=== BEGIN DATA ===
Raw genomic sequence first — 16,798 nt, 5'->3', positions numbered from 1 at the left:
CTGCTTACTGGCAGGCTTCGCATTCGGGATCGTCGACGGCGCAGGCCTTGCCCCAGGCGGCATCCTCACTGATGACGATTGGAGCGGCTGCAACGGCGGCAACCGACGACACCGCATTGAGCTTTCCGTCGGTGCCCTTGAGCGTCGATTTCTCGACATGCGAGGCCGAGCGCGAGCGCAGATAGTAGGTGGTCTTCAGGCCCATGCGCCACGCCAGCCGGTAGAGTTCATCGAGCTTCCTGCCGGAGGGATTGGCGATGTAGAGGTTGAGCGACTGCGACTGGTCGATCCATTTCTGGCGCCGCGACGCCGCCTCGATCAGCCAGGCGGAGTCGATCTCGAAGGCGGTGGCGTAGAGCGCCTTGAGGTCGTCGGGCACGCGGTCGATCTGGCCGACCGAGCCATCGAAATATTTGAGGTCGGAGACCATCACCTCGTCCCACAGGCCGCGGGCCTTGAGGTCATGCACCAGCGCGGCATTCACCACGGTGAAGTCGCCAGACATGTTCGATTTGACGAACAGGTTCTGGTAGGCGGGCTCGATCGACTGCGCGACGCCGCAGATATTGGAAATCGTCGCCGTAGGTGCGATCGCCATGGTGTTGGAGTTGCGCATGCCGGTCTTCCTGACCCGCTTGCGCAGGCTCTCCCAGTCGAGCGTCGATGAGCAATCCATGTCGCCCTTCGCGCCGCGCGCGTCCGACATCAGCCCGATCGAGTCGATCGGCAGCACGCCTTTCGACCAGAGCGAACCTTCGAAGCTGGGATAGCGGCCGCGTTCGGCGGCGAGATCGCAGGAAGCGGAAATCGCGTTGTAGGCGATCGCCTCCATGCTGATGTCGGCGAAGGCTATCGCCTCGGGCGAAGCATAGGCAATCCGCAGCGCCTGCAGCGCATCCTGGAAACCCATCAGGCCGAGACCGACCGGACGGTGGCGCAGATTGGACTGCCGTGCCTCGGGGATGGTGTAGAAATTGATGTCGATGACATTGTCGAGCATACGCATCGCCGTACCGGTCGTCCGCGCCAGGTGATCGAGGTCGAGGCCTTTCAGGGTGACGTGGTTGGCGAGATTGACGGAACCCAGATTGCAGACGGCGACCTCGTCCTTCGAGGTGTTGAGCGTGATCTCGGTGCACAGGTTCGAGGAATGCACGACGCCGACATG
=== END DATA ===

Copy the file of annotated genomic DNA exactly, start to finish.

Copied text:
Raw genomic sequence first — 16,798 nt, 5'->3', positions numbered from 1 at the left:
CTGCTTACTGGCAGGCTTCGCATTCGGGATCGTCGACGGCGCAGGCCTTGCCCCAGGCGGCATCCTCACTGATGACGATTGGAGCGGCTGCAACGGCGGCAACCGACGACACCGCATTGAGCTTTCCGTCGGTGCCCTTGAGCGTCGATTTCTCGACATGCGAGGCCGAGCGCGAGCGCAGATAGTAGGTGGTCTTCAGGCCCATGCGCCACGCCAGCCGGTAGAGTTCATCGAGCTTCCTGCCGGAGGGATTGGCGATGTAGAGGTTGAGCGACTGCGACTGGTCGATCCATTTCTGGCGCCGCGACGCCGCCTCGATCAGCCAGGCGGAGTCGATCTCGAAGGCGGTGGCGTAGAGCGCCTTGAGGTCGTCGGGCACGCGGTCGATCTGGCCGACCGAGCCATCGAAATATTTGAGGTCGGAGACCATCACCTCGTCCCACAGGCCGCGGGCCTTGAGGTCATGCACCAGCGCGGCATTCACCACGGTGAAGTCGCCAGACATGTTCGATTTGACGAACAGGTTCTGGTAGGCGGGCTCGATCGACTGCGCGACGCCGCAGATATTGGAAATCGTCGCCGTAGGTGCGATCGCCATGGTGTTGGAGTTGCGCATGCCGGTCTTCCTGACCCGCTTGCGCAGGCTCTCCCAGTCGAGCGTCGATGAGCAATCCATGTCGCCCTTCGCGCCGCGCGCGTCCGACATCAGCCCGATCGAGTCGATCGGCAGCACGCCTTTCGACCAGAGCGAACCTTCGAAGCTGGGATAGCGGCCGCGTTCGGCGGCGAGATCGCAGGAAGCGGAAATCGCGTTGTAGGCGATCGCCTCCATGCTGATGTCGGCGAAGGCTATCGCCTCGGGCGAAGCATAGGCAATCCGCAGCGCCTGCAGCGCATCCTGGAAACCCATCAGGCCGAGACCGACCGGACGGTGGCGCAGATTGGACTGCCGTGCCTCGGGGATGGTGTAGAAATTGATGTCGATGACATTGTCGAGCATACGCATCGCCGTACCGGTCGTCCGCGCCAGGTGATCGAGGTCGAGGCCTTTCAGGGTGACGTGGTTGGCGAGATTGACGGAACCCAGATTGCAGACGGCGACCTCGTCCTTCGAGGTGTTGAGCGTGATCTCGGTGCACAGGTTCGAGGAATGCACGACGCCGACATG